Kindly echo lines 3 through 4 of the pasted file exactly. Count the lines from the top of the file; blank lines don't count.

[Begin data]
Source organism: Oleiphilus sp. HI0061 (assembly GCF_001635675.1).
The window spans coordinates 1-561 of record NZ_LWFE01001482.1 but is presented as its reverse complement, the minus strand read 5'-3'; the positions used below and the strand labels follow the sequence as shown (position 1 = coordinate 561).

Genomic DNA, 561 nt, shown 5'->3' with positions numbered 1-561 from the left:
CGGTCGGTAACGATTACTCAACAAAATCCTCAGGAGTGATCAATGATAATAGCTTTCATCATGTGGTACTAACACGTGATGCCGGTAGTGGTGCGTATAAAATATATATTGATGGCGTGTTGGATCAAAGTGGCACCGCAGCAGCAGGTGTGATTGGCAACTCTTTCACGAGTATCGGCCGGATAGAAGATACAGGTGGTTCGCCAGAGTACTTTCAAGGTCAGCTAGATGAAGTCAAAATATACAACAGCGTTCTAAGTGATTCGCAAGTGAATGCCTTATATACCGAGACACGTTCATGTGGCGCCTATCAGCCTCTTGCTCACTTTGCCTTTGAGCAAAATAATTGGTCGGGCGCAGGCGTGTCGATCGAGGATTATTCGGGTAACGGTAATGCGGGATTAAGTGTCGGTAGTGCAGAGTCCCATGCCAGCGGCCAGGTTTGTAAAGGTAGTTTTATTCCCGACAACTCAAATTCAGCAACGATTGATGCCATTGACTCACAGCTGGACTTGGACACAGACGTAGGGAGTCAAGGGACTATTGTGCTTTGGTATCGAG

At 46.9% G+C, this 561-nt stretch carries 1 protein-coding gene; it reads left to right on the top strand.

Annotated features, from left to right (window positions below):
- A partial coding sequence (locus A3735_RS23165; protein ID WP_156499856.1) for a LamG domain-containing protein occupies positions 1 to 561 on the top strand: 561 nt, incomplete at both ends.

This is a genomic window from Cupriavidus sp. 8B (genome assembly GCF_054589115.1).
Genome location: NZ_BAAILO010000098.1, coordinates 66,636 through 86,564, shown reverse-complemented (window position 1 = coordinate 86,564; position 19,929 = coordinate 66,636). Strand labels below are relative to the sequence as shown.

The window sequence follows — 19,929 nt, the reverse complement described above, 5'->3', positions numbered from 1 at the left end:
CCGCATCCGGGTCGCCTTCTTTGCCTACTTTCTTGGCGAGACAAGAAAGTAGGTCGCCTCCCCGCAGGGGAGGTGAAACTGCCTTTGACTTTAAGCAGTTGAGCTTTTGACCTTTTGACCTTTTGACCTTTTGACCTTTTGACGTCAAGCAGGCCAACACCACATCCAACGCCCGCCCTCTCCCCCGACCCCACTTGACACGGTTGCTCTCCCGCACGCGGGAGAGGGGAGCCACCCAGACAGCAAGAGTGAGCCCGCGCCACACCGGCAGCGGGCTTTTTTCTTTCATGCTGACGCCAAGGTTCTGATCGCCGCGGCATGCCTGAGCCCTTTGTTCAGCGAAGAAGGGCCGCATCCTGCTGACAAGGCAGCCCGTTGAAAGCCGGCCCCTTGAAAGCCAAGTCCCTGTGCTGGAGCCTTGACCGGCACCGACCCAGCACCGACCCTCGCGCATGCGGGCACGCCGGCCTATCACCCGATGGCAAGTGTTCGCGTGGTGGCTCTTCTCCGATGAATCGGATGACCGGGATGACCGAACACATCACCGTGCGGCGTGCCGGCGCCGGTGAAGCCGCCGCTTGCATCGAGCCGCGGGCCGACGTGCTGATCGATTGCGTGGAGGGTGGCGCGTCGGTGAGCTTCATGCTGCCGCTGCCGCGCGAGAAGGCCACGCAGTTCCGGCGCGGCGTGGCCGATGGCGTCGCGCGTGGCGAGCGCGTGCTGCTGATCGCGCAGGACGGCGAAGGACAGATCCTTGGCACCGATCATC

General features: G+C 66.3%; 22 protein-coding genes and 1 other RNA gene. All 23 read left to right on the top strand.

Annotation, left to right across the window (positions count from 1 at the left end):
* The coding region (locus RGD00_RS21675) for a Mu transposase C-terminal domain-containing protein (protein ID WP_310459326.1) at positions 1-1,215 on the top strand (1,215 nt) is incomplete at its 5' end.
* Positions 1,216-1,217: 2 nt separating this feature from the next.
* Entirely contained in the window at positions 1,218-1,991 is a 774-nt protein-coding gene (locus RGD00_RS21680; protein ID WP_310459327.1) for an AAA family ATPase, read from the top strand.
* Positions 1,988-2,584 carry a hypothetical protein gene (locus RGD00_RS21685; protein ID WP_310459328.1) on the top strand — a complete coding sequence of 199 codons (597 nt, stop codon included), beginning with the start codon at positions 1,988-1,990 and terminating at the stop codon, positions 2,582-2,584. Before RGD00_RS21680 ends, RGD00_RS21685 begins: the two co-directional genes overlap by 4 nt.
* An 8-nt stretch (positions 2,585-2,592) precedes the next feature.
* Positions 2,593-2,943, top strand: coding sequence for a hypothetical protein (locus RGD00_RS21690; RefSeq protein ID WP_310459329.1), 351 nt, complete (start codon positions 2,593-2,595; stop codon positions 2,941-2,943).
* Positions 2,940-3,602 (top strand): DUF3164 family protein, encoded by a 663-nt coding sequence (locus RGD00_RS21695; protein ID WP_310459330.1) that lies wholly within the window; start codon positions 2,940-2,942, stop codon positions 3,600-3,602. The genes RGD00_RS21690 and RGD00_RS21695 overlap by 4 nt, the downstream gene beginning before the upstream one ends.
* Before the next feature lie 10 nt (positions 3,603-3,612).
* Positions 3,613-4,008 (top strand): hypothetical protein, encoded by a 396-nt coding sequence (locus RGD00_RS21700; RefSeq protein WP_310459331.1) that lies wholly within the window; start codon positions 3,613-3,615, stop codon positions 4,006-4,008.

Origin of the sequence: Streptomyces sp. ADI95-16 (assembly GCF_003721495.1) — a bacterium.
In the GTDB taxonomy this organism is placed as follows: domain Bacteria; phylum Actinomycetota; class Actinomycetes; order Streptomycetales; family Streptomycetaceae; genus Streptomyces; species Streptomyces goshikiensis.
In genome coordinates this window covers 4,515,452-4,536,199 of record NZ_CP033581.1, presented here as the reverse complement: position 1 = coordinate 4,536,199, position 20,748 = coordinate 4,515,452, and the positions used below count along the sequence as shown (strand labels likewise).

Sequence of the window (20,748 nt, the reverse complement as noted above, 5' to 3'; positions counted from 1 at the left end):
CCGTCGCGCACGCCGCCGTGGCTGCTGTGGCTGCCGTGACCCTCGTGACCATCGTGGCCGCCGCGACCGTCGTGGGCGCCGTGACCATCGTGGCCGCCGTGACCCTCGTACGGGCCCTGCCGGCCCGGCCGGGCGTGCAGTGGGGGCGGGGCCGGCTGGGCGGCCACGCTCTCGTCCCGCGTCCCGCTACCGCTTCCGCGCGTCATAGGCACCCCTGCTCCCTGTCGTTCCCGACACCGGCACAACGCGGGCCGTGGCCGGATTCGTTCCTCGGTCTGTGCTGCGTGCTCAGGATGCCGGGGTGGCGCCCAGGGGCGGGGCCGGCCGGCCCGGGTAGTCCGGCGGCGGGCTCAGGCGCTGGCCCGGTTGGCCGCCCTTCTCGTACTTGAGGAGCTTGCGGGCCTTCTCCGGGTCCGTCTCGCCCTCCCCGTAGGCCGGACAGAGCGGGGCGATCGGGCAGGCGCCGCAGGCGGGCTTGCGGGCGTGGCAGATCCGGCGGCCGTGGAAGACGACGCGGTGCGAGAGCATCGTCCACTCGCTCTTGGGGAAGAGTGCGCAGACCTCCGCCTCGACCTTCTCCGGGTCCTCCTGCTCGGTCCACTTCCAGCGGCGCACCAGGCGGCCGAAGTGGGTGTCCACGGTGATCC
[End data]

Genomic DNA, 561 nt, shown 5'->3' with positions numbered 1-561 from the left:
CGGTCGGTAACGATTACTCAACAAAATCCTCAGGAGTGATCAATGATAATAGCTTTCATCATGTGGTACTAACACGTGATGCCGGTAGTGGTGCGTATAAAATATATATTGATGGCGTGTTGGATCAAAGTGGCACCGCAGCAGCAGGTGTGATTGGCAACTCTTTCACGAGTATCGGCCGGATAGAAGATACAGGTGGTTCGCCAGAGTACTTTCAAGGTCAGCTAGATGAAGTCAAAATATACAACAGCGTTCTAAGTGATTCGCAAGTGAATGCCTTATATACCGAGACACGTTCATGTGGCGCCTATCAGCCTCTTGCTCACTTTGCCTTTGAGCAAAATAATTGGTCGGGCGCAGGCGTGTCGATCGAGGATTATTCGGGTAACGGTAATGCGGGATTAAGTGTCGGTAGTGCAGAGTCCCATGCCAGCGGCCAGGTTTGTAAAGGTAGTTTTATTCCCGACAACTCAAATTCAGCAACGATTGATGCCATTGACTCACAGCTGGACTTGGACACAGACGTAGGGAGTCAAGGGACTATTGTGCTTTGGTATCGAG